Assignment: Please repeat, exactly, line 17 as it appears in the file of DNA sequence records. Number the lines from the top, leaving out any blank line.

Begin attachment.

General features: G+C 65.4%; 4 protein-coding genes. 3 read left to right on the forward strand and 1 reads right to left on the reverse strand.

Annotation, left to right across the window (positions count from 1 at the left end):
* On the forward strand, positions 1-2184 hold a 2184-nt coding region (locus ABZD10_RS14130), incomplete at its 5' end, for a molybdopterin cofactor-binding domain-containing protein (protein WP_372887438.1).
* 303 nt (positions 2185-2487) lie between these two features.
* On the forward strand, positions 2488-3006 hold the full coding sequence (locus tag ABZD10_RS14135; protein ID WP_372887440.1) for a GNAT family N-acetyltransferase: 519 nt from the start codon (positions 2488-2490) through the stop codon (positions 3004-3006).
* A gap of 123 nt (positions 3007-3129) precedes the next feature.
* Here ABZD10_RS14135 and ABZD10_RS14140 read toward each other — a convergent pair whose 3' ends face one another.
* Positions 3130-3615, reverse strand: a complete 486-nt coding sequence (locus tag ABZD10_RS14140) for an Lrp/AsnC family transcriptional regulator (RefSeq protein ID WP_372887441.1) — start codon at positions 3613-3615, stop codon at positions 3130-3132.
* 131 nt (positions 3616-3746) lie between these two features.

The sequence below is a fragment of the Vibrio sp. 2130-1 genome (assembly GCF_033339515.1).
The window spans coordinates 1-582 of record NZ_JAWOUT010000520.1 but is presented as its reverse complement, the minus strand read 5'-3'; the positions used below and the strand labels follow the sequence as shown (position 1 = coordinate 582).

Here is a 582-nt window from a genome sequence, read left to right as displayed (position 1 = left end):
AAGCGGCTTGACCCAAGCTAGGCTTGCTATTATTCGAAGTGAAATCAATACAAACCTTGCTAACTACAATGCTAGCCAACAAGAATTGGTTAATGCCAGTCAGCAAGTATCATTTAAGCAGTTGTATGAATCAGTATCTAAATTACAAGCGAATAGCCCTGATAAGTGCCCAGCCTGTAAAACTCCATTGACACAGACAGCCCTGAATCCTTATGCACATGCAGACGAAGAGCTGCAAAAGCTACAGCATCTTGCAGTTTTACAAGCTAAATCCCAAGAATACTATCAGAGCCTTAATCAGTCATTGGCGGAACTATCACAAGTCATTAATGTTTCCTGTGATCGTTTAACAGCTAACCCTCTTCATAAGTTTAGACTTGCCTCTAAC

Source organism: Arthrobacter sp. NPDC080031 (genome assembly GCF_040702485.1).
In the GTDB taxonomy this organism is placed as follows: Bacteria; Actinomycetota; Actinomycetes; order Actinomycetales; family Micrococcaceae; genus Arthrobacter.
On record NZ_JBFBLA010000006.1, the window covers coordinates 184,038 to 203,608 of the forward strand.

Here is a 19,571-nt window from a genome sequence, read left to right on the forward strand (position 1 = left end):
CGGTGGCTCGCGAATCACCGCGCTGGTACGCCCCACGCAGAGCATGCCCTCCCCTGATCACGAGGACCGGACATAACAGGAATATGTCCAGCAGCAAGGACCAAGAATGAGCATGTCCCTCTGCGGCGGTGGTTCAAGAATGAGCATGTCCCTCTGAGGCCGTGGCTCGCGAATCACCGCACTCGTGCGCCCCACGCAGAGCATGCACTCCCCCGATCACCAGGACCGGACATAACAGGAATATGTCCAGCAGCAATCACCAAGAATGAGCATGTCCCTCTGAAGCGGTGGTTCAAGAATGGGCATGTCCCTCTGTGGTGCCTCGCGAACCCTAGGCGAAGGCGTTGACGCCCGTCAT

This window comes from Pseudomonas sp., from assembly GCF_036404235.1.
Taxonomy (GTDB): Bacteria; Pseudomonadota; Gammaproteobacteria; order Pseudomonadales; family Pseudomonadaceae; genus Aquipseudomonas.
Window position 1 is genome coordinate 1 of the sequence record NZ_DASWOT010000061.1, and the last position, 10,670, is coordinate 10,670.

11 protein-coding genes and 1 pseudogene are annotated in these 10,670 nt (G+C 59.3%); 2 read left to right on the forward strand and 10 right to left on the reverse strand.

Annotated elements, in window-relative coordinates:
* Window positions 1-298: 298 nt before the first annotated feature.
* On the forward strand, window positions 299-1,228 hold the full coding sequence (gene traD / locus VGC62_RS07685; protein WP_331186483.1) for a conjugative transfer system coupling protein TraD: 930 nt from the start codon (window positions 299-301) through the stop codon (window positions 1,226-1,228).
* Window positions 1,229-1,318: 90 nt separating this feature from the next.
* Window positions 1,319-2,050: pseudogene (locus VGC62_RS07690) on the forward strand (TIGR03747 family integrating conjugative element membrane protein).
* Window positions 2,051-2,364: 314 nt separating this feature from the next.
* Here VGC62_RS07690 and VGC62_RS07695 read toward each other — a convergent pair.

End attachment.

Here is a 19,571-nt window from a genome sequence, read left to right on the forward strand (position 1 = left end):